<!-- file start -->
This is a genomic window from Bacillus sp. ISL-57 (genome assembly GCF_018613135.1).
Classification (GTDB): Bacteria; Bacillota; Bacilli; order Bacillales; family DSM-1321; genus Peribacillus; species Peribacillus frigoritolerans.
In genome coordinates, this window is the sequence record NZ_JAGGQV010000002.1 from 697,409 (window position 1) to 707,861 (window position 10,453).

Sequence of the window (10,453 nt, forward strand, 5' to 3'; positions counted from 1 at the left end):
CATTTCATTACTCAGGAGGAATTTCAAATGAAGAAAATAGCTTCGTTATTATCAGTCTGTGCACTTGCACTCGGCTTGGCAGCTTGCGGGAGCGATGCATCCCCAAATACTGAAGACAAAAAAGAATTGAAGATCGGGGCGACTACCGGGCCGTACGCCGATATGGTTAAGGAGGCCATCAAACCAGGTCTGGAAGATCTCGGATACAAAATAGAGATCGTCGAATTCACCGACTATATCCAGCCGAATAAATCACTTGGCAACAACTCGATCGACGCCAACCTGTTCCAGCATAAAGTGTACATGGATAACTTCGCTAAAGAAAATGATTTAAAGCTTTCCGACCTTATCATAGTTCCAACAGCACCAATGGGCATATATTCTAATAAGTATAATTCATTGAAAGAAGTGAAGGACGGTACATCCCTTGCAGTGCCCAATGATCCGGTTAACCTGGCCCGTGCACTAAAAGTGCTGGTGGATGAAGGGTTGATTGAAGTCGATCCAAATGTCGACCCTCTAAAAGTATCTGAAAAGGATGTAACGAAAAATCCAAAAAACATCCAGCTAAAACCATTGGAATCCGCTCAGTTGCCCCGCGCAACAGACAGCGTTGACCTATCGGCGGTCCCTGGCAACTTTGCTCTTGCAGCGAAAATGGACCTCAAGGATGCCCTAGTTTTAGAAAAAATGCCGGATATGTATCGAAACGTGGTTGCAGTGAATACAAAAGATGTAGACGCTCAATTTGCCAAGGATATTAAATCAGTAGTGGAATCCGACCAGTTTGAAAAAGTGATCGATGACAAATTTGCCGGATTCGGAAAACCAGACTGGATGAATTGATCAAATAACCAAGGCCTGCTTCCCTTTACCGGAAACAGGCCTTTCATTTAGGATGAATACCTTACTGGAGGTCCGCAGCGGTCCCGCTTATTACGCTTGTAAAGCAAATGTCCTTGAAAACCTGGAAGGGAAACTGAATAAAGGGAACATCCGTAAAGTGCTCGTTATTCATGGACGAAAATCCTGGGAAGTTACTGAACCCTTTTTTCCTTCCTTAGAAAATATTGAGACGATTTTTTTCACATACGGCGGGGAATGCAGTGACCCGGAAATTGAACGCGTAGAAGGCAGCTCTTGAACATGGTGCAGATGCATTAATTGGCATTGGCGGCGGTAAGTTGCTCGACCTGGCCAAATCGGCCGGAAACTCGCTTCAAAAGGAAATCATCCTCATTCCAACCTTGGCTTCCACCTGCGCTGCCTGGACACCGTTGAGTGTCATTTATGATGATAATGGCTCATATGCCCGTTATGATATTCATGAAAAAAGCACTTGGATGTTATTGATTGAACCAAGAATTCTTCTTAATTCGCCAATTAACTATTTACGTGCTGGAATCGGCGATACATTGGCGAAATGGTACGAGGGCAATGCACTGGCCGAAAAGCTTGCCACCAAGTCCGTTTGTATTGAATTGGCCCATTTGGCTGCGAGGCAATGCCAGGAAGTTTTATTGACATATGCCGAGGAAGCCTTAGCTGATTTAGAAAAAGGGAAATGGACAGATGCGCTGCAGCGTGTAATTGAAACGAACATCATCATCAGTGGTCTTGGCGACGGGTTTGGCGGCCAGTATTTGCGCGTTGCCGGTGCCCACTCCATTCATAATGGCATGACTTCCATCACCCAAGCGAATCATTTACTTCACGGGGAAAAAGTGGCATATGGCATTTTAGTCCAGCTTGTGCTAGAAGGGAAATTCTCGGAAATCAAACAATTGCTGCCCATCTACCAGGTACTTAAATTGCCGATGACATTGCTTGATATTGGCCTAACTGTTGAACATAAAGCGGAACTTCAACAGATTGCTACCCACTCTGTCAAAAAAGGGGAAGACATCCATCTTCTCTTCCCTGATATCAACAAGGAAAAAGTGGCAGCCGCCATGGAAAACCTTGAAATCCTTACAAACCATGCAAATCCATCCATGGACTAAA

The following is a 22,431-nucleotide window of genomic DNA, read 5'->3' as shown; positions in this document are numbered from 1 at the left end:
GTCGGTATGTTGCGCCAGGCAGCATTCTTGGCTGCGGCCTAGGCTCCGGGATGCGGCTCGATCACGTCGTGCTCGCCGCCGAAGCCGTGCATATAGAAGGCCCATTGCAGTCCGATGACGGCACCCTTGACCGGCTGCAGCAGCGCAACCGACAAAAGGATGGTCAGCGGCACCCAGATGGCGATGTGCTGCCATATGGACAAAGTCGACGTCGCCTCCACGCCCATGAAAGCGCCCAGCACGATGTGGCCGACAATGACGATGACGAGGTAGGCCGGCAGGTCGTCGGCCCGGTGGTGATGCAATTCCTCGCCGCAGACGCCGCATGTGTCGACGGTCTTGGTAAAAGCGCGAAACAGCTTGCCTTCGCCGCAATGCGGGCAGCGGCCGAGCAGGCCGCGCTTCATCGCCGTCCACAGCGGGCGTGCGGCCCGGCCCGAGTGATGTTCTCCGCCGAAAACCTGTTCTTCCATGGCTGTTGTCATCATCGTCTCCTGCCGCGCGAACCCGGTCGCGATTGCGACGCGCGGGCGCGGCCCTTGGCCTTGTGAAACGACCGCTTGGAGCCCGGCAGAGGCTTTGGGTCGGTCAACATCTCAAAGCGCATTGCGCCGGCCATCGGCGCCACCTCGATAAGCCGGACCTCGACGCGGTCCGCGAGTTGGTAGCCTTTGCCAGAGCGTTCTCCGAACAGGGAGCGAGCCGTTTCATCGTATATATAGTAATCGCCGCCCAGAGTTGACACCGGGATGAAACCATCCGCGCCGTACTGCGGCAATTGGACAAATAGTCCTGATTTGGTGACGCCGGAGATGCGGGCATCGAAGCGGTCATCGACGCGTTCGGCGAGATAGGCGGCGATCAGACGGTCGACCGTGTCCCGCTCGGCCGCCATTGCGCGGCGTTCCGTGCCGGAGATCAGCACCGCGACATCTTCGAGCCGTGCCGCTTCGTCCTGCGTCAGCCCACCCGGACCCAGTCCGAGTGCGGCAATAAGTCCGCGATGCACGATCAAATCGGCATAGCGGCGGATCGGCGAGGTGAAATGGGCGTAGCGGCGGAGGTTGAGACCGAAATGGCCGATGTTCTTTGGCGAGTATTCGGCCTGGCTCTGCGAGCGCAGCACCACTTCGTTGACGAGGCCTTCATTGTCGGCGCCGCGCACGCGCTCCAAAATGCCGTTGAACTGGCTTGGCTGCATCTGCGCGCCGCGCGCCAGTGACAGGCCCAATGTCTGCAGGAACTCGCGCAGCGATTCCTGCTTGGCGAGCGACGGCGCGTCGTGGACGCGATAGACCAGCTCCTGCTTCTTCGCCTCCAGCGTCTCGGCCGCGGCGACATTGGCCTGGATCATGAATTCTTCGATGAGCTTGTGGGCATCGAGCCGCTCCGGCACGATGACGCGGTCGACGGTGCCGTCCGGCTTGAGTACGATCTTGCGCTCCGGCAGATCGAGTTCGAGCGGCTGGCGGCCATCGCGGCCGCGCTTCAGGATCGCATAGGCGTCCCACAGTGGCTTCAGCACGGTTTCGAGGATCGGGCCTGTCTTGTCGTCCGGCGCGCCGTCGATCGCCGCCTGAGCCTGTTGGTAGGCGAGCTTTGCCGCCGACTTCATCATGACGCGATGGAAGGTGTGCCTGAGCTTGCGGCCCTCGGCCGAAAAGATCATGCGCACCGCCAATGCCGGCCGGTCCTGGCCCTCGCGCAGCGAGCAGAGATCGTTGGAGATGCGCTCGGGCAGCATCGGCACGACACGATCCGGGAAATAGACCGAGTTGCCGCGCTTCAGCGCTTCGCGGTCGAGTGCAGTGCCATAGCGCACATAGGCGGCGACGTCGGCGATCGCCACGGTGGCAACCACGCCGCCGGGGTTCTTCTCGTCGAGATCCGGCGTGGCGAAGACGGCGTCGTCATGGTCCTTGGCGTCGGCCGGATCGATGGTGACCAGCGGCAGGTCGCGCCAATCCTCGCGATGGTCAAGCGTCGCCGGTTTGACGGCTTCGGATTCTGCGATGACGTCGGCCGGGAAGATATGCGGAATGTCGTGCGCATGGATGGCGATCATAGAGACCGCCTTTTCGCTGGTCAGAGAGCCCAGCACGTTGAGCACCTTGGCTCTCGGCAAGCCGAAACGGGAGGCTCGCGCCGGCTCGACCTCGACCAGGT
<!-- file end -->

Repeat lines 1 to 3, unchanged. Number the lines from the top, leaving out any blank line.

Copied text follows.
This is a genomic window from Bacillus sp. ISL-57 (genome assembly GCF_018613135.1).
Classification (GTDB): Bacteria; Bacillota; Bacilli; order Bacillales; family DSM-1321; genus Peribacillus; species Peribacillus frigoritolerans.
In genome coordinates, this window is the sequence record NZ_JAGGQV010000002.1 from 697,409 (window position 1) to 707,861 (window position 10,453).